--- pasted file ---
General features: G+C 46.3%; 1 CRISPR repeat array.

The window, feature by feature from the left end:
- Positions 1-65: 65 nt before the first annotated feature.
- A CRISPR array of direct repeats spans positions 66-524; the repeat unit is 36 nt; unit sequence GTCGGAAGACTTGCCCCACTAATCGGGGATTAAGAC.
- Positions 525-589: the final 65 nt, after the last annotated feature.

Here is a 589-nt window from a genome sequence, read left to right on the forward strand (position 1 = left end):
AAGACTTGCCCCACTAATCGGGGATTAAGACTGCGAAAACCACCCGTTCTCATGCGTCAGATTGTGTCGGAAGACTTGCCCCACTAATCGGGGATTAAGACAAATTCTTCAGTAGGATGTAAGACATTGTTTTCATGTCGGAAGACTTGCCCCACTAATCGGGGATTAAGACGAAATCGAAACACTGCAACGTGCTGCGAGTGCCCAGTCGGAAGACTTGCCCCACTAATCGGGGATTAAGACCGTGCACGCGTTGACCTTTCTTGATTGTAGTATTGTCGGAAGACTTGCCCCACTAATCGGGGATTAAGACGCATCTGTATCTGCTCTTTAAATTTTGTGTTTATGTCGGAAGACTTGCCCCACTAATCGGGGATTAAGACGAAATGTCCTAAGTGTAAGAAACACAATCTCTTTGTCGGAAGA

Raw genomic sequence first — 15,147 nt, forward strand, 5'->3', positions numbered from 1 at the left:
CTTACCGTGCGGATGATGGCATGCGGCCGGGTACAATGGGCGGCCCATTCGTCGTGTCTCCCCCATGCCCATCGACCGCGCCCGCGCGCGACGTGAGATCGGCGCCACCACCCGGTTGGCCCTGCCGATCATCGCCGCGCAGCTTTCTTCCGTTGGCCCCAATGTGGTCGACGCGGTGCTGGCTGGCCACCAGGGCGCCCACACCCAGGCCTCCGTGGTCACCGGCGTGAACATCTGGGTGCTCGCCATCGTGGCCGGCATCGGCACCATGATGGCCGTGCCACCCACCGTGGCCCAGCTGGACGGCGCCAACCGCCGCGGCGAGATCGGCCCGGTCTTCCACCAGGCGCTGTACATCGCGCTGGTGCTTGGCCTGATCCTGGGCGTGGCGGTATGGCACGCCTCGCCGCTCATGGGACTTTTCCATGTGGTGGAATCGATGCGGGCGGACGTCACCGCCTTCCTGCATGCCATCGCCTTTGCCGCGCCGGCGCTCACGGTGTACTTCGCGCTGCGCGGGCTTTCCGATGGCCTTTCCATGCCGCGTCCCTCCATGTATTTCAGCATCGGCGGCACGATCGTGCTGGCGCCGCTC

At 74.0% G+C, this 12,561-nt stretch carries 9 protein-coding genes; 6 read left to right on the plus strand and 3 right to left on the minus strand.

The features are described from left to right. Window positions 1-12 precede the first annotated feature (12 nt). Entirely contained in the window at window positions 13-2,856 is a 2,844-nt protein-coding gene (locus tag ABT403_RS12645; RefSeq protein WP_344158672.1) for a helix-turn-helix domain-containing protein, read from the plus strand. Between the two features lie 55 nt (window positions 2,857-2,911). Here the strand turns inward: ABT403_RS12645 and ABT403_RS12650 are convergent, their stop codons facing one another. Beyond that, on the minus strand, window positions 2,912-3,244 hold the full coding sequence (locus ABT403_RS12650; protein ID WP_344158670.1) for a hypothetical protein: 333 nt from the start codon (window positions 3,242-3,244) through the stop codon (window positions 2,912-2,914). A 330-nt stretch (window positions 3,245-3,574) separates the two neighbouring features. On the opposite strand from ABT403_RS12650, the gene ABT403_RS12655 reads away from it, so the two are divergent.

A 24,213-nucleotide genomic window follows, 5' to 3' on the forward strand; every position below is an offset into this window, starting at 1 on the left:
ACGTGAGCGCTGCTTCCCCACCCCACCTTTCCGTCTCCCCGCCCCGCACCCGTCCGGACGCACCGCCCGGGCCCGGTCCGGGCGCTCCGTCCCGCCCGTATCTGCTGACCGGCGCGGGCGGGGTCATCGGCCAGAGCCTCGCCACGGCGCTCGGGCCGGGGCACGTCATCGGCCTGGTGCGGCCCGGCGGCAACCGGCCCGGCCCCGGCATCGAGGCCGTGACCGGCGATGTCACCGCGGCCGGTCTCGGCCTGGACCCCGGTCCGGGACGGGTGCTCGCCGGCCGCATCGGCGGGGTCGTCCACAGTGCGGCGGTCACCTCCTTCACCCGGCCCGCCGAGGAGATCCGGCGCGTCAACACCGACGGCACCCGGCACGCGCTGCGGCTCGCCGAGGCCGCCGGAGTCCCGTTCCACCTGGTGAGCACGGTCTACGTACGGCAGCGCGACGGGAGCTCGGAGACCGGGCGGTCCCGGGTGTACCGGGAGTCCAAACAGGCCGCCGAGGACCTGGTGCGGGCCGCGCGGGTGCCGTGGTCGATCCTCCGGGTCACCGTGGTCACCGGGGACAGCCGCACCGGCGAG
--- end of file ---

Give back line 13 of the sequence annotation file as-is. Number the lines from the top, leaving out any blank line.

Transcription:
ACGTGAGCGCTGCTTCCCCACCCCACCTTTCCGTCTCCCCGCCCCGCACCCGTCCGGACGCACCGCCCGGGCCCGGTCCGGGCGCTCCGTCCCGCCCGTATCTGCTGACCGGCGCGGGCGGGGTCATCGGCCAGAGCCTCGCCACGGCGCTCGGGCCGGGGCACGTCATCGGCCTGGTGCGGCCCGGCGGCAACCGGCCCGGCCCCGGCATCGAGGCCGTGACCGGCGATGTCACCGCGGCCGGTCTCGGCCTGGACCCCGGTCCGGGACGGGTGCTCGCCGGCCGCATCGGCGGGGTCGTCCACAGTGCGGCGGTCACCTCCTTCACCCGGCCCGCCGAGGAGATCCGGCGCGTCAACACCGACGGCACCCGGCACGCGCTGCGGCTCGCCGAGGCCGCCGGAGTCCCGTTCCACCTGGTGAGCACGGTCTACGTACGGCAGCGCGACGGGAGCTCGGAGACCGGGCGGTCCCGGGTGTACCGGGAGTCCAAACAGGCCGCCGAGGACCTGGTGCGGGCCGCGCGGGTGCCGTGGTCGATCCTCCGGGTCACCGTGGTCACCGGGGACAGCCGCACCGGCGAG